In this month’s blog, Louise-Ann Leyland, post-doctoral researcher on the cycle BOOM project writes about her recent travels to Brisbane, Australia, to present the findings from the cycle BOOM Wellbeing and Cognition Trials at the prestigious International Conference on Traffic and Transport Psychology (ICTTP).
The Conference was a global forum at which all those involved in traffic and transport psychology, human factors, cognition and behaviours, road safety research, policy, education, enforcement and injury prevention, came together as researchers, academics, and professionals to discuss and present the latest work being undertaken in these areas. Nearly 400 road safety experts from 39 countries converged in Brisbane for this conference. It was the first time an ICTTP has been held in the Southern Hemisphere and only the second time outside of Europe. With the theme of ‘Road Safety’, it was a really interesting and relevant meeting to present the work of cycle BOOM. Contemplating the issues surrounding design of urban areas to support the needs and increase the safety of cyclists and drivers is even more pertinent now we are at the end of the project. Particularly because we are looking at ways to inform policy and maximise impact of the research in order to reengage and motivate older adults to cycle in a safe and pleasurable urban environment. As the saying goes, “cycling is not about the destination, it’s about the journey”.
Key messages from the conference included that road safety should be repositioned to align with broader agendas such as health. It was postulated that a holistic approach to road safety research is required to include social and cultural factors, industry and government. Another issue to arise was that a greater focus is required for research into vulnerable road users, namely cyclists. I met many interesting people by attending ICTTP. The chair of the session at which I presented, Marilyn Johnson, is a Senior Research Fellow at the Institute of Transport Studies in the Department of Civil Engineering, Monash University and is conducting research into factors contributing to cyclist fatality crashes in Victoria, Australia, a very important issue. This research identified priority areas for action to improve cyclist safety, particularly bike light usage, with over a quarter of crashes occurring at night and of these crashes, almost half (40.5%) the bicycles had no bicycle lights fitted.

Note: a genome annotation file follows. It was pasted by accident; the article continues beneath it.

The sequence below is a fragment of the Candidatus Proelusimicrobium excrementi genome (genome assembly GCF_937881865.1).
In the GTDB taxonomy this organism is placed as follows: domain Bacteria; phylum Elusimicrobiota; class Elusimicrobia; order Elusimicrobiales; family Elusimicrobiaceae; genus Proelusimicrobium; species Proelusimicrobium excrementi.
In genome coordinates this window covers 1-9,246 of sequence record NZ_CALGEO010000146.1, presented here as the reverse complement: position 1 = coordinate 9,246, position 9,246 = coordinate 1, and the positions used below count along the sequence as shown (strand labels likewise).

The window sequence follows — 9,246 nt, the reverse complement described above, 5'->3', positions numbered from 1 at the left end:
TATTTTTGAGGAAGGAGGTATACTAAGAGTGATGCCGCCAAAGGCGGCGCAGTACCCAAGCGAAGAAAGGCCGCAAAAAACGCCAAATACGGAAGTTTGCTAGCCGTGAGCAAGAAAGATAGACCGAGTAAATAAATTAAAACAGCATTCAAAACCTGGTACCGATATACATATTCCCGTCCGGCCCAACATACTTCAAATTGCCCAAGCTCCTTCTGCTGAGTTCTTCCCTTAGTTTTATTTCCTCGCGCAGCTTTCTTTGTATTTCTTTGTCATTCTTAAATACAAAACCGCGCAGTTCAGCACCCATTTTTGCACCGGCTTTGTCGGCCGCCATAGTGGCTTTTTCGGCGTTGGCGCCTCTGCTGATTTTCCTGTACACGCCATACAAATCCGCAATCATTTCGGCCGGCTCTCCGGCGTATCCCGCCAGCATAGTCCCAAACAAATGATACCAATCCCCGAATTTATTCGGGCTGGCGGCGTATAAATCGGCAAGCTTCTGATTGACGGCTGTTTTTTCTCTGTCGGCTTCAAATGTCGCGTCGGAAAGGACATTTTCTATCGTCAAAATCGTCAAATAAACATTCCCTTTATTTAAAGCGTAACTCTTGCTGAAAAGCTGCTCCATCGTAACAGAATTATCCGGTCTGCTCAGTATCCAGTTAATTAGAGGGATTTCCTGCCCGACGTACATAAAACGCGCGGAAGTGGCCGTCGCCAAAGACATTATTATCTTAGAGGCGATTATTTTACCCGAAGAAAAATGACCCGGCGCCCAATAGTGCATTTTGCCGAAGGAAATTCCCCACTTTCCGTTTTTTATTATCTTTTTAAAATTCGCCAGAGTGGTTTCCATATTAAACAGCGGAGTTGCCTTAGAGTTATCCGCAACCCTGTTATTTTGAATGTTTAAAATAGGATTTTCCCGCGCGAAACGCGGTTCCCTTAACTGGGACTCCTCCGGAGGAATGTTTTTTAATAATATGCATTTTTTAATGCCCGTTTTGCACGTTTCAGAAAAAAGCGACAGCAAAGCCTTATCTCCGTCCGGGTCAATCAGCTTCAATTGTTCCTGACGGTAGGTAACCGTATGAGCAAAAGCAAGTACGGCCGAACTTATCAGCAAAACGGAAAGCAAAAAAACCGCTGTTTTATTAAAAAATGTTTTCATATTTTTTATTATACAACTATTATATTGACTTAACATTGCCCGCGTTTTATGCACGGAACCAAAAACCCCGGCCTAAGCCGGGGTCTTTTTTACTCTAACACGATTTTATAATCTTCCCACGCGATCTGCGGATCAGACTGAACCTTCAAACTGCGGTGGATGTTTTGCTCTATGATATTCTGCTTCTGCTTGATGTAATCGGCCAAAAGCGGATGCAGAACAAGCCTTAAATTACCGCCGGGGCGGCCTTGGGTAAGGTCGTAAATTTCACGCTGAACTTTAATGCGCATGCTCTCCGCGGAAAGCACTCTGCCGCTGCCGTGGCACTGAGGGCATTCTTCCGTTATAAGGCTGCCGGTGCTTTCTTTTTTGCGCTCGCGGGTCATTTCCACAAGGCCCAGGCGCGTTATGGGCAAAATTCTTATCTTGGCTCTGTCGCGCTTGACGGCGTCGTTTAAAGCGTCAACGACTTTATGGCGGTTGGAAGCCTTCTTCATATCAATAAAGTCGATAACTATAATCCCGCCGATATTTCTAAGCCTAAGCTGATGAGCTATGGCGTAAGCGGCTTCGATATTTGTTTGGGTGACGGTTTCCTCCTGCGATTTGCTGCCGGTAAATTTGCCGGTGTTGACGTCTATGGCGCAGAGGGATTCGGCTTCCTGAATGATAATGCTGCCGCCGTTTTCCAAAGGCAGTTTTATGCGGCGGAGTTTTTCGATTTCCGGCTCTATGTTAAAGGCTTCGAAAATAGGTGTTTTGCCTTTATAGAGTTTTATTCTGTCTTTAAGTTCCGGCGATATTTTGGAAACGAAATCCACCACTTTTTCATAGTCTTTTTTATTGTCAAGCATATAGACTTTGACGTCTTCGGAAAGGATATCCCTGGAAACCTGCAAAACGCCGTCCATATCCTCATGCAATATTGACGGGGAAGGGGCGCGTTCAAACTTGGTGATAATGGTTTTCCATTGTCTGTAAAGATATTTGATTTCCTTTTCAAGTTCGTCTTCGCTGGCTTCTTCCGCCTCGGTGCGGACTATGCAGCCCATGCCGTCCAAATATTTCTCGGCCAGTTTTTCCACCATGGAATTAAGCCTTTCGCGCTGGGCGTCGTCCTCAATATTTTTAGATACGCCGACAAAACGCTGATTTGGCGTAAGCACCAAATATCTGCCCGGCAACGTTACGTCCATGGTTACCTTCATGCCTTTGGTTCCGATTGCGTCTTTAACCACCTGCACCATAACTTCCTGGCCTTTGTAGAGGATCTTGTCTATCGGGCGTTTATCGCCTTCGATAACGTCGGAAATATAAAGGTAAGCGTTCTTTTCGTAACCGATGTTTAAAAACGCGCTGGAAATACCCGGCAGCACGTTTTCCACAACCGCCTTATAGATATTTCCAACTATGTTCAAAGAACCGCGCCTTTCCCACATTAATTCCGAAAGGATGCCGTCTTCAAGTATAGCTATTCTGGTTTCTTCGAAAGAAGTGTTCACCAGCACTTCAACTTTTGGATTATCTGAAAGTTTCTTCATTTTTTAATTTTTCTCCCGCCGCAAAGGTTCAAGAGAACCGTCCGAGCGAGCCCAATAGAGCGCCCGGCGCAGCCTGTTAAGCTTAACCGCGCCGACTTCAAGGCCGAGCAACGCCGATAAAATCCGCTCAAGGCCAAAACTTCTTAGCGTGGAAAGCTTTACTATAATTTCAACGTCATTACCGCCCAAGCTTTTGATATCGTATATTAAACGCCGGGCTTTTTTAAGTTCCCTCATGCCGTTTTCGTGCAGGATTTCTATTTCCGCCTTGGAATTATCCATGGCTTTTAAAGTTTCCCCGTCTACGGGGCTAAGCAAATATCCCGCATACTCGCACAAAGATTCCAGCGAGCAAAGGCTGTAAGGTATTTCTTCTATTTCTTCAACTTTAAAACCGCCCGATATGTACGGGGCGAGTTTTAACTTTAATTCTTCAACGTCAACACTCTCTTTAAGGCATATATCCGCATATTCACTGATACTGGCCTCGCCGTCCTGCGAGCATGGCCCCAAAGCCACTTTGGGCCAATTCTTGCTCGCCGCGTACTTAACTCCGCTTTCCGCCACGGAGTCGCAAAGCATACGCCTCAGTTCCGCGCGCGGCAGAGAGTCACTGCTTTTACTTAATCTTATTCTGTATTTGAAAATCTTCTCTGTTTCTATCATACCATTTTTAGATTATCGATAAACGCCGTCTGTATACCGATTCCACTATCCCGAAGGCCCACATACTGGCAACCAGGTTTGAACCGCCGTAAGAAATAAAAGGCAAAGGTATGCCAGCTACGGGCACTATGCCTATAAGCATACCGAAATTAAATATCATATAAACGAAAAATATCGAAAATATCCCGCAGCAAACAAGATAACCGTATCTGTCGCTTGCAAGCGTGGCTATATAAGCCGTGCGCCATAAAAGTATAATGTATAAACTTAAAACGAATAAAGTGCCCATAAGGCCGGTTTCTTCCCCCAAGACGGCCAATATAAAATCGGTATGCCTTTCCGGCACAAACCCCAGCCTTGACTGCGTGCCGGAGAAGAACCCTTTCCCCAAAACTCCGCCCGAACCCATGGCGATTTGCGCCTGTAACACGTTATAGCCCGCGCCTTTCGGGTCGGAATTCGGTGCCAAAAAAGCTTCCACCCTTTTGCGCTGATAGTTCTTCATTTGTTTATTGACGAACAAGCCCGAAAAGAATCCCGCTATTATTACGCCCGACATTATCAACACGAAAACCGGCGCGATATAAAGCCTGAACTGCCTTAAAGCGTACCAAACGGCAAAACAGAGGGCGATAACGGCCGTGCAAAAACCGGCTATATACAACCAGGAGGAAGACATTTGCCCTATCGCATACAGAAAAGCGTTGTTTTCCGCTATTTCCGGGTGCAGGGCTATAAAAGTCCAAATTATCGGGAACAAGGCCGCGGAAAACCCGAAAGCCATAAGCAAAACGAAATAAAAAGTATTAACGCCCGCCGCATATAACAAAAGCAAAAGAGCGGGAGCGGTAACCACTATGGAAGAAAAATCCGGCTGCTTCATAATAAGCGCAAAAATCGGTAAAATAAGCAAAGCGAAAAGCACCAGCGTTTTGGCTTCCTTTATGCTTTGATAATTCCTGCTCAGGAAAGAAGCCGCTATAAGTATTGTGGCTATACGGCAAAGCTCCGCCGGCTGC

I did some cycling in Australia myself and found it to be an easy, safe, convenient and pleasurable way of getting around and seeing the cities for all they have to offer – skyscrapers and botanical gardens alike.
The findings I presented at the conference were still preliminary, as we are working towards the final cycle BOOM conferences (London & Manchester) at the end of September to finalise what we have found in terms of the effect of the 8-week cycling intervention on the well-being and cognitive function of older adults. A great deal of information has been gathered during this project, including the results from the cognitive tests participants completed before and after the trial, well-being and health questionnaires they filled in and diaries they completed for each week they cycled. This has provided great insight into many aspects of cycling. Not only how it may benefit older adults, but what can be done to motivate them to get back on their bike, how bike design can be improved for maximal comfort/ease of mounting, reasons for wanting to get back into cycling, ways in which infrastructure can be improved to increase confidence when cycling– these are just some of the important things that we have learnt through conducting our research.
The tests are showing some improvements in cognitive function, while others are showing little change, for example in memory ability (from cycling for at least an hour and a half each week for an 8 week period). Wellbeing improvements have been indicated in the diary reports provided by the participants, including reward, increased stimulation, weight loss, better sleep, improved eating habits and finding a sense of freedom from increased mobility. The questionnaires measuring wellbeing have been slightly less conclusive, with little change in overall wellbeing after the 8 week intervention compared to the start of the trial. This may be due to these questionnaires not measuring the components that the participants felt cycling benefitted, or may be due to being measured at the end of the trial and not directly after each cycle ride where positive affect/reward may be at its highest – just a few more examples of what we have learnt during the project.
This leads me to conclude that research is much like a cycle ride. Research is not about the destination (end result), it’s about the journey (what you have learnt along the way). Research and cycling are processes which require time, effort and trials in order to be able to make the journey. Cycling and knowledge are analogous, as Albert Einstein once said “I thought of that while riding my bicycle”.
Louise-Ann Leyland is a post-doctoral researcher on the cycle BOOM project at the University of Reading. You can contact Louise at firstname.lastname@example.org